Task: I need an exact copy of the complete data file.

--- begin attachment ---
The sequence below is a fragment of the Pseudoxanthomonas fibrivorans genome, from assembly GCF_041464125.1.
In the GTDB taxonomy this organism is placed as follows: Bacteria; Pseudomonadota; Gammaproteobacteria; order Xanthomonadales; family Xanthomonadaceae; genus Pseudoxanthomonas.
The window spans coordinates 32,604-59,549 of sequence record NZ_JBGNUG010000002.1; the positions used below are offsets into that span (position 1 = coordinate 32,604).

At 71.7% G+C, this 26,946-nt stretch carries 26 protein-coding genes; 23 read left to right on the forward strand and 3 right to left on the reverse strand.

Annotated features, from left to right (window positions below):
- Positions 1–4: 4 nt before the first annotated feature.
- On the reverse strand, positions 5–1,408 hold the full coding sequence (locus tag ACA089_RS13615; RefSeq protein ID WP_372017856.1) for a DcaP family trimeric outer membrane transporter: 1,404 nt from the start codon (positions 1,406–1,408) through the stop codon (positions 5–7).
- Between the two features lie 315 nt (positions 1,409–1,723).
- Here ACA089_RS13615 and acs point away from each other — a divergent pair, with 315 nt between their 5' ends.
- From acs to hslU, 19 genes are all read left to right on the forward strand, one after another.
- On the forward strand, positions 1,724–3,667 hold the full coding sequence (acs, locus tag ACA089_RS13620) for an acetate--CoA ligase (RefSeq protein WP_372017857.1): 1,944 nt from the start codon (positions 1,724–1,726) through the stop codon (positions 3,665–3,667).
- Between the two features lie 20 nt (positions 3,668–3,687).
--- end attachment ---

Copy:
The sequence below is a fragment of the Pseudoxanthomonas fibrivorans genome, from assembly GCF_041464125.1.
In the GTDB taxonomy this organism is placed as follows: Bacteria; Pseudomonadota; Gammaproteobacteria; order Xanthomonadales; family Xanthomonadaceae; genus Pseudoxanthomonas.
The window spans coordinates 32,604-59,549 of sequence record NZ_JBGNUG010000002.1; the positions used below are offsets into that span (position 1 = coordinate 32,604).

At 71.7% G+C, this 26,946-nt stretch carries 26 protein-coding genes; 23 read left to right on the forward strand and 3 right to left on the reverse strand.

Annotated features, from left to right (window positions below):
- Positions 1–4: 4 nt before the first annotated feature.
- On the reverse strand, positions 5–1,408 hold the full coding sequence (locus tag ACA089_RS13615; RefSeq protein ID WP_372017856.1) for a DcaP family trimeric outer membrane transporter: 1,404 nt from the start codon (positions 1,406–1,408) through the stop codon (positions 5–7).
- Between the two features lie 315 nt (positions 1,409–1,723).
- Here ACA089_RS13615 and acs point away from each other — a divergent pair, with 315 nt between their 5' ends.
- From acs to hslU, 19 genes are all read left to right on the forward strand, one after another.
- On the forward strand, positions 1,724–3,667 hold the full coding sequence (acs, locus tag ACA089_RS13620) for an acetate--CoA ligase (RefSeq protein WP_372017857.1): 1,944 nt from the start codon (positions 1,724–1,726) through the stop codon (positions 3,665–3,667).
- Between the two features lie 20 nt (positions 3,668–3,687).